The Commission's proposed reforms would free up the system by removing limits on care packages and residential bed numbers, and distinctions between low, high and extra service residential care, but quality standards would remain.Providers would be operating in a competitive market and would need to be more responsive to their clients. They would have to offer an accommodation charge that reflected costs and limit bond values to the equivalent of that charge. Older people would contribute to the cost of their care according to their financial capacity to do so, and be protected by a lifetime limit on care cocontributions. They would also be responsible for their accommodation and living expenses, with safety nets for those with limited means.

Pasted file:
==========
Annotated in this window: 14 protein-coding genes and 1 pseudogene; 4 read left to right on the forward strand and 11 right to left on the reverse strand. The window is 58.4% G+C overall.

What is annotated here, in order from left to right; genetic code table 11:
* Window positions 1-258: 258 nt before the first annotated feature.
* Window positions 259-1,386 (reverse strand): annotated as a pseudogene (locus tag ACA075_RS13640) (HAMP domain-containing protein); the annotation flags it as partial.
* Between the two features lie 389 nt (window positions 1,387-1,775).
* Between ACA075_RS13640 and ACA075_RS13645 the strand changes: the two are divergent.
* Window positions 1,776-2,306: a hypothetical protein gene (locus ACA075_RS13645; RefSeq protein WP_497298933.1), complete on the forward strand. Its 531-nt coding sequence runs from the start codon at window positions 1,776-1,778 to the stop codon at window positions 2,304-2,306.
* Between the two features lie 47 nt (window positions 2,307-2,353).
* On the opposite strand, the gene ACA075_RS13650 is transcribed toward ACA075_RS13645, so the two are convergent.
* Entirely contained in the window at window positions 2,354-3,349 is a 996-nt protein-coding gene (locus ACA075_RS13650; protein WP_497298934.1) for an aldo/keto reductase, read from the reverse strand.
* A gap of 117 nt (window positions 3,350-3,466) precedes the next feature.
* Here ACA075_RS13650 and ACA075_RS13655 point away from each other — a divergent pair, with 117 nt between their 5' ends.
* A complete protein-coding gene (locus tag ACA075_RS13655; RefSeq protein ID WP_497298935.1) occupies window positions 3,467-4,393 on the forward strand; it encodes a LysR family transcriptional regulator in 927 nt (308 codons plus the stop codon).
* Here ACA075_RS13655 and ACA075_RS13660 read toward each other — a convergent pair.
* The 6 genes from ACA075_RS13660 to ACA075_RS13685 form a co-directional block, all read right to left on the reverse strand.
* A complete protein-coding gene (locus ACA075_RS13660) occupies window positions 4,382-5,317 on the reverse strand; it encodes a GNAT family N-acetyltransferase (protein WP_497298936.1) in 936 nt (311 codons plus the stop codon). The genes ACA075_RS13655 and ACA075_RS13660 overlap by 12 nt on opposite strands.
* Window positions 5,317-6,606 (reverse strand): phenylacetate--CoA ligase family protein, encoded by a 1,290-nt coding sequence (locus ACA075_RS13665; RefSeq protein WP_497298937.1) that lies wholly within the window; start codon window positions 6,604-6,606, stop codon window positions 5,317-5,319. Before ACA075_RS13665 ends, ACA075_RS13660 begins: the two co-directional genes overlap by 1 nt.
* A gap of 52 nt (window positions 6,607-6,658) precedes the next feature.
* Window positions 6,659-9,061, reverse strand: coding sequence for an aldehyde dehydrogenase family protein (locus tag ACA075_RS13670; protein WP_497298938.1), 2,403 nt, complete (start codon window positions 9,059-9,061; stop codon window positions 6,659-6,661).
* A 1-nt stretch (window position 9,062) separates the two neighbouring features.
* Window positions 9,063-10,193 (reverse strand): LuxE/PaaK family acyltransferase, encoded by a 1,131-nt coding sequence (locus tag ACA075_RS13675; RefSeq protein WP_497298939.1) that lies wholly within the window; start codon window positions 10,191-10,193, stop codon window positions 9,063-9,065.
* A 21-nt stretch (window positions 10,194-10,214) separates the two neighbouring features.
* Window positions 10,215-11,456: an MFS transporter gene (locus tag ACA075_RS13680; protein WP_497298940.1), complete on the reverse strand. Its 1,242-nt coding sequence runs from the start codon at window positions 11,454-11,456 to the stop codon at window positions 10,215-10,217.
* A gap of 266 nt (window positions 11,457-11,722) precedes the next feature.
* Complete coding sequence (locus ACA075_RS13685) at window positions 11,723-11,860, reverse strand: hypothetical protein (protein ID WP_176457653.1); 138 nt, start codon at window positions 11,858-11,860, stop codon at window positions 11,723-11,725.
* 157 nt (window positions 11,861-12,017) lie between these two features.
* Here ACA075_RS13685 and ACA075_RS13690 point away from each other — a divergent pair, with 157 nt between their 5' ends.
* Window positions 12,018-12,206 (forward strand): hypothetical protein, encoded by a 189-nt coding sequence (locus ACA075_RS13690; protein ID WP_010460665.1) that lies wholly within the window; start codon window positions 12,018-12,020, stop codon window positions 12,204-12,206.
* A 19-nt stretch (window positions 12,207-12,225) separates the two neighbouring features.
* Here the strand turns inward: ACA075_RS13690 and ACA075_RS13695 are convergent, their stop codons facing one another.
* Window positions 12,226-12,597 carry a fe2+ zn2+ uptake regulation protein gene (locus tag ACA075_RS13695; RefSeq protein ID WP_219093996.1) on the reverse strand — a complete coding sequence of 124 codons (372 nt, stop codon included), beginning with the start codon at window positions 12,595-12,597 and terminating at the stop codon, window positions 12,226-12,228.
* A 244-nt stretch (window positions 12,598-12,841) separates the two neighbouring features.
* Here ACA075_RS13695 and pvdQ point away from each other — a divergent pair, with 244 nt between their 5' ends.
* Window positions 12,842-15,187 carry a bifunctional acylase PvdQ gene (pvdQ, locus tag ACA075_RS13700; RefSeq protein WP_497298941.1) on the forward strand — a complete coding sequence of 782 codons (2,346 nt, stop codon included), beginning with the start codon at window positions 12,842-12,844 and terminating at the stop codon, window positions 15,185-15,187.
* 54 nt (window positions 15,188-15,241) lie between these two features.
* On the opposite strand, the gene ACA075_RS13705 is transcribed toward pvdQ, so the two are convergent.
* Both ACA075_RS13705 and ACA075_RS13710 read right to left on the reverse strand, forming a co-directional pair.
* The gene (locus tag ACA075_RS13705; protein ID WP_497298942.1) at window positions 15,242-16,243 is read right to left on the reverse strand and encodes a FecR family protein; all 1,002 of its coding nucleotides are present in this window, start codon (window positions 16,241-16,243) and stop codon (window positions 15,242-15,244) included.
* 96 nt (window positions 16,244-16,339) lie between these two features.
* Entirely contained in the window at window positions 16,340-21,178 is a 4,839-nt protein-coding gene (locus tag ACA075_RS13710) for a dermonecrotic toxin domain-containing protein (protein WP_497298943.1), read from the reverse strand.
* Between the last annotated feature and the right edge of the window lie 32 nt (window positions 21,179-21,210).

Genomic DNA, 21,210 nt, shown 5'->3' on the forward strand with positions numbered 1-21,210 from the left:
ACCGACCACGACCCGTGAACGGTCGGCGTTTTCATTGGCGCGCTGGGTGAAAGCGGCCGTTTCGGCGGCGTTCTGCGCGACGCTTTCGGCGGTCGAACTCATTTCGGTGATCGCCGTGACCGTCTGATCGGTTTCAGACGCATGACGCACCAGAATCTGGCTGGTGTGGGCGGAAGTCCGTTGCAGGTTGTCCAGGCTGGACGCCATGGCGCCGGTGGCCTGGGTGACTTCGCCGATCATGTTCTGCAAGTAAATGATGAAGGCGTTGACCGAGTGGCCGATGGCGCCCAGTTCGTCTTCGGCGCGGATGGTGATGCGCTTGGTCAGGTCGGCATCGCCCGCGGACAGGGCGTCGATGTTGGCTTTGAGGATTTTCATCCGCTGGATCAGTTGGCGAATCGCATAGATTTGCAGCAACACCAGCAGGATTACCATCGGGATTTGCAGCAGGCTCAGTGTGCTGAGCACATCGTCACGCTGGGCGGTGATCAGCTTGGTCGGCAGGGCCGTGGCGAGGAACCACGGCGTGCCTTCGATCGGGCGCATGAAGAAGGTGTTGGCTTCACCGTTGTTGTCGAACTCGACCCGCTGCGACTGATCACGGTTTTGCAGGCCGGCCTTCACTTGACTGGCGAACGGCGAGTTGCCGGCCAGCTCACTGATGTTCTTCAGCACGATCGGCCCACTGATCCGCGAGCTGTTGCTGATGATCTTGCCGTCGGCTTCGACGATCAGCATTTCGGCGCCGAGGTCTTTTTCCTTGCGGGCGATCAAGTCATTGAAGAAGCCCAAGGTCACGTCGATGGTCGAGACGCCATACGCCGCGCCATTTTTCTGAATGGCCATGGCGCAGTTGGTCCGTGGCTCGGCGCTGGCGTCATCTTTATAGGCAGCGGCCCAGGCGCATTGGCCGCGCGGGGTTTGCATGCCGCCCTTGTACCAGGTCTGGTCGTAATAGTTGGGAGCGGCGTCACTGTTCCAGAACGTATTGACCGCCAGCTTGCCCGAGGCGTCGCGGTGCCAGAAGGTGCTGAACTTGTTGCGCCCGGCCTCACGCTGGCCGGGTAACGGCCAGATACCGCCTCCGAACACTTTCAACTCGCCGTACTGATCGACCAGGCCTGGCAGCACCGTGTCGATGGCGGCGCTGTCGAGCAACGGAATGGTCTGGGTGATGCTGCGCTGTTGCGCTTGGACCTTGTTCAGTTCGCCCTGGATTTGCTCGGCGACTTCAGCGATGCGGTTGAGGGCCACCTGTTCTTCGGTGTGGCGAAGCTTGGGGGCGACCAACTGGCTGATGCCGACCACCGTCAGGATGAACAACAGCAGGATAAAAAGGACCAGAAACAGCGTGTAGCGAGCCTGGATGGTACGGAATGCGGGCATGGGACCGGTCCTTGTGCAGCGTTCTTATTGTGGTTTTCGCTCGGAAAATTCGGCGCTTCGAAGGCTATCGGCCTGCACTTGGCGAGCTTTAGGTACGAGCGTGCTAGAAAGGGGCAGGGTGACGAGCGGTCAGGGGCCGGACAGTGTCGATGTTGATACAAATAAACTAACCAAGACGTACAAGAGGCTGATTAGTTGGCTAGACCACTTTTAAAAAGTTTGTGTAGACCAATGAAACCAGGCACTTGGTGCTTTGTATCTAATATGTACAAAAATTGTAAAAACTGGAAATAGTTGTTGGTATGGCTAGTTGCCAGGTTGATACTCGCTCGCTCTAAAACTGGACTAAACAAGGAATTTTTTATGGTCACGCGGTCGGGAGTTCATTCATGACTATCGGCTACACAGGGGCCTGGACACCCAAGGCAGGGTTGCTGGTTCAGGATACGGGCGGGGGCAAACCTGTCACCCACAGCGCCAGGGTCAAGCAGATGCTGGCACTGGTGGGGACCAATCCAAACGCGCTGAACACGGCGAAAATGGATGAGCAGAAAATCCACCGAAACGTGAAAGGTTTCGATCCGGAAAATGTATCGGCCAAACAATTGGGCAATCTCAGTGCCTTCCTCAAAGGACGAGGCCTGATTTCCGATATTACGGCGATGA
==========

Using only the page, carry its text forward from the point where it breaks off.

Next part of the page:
The draft report canvasses a number of other reforms aimed at assisting older people with special needs, as well as the families and other carers of older people. Improved working environments and more competitive wages would help ensure that there are sufficient well-trained nurses and carers for the growing numbers of older Australians.
Interested parties are invited to make submissions to the Commission by Monday 21 March, 2011 (See : http://www.pc.gov.au/projects/inquiry/aged-care for details) or attend the scheduled public hearings.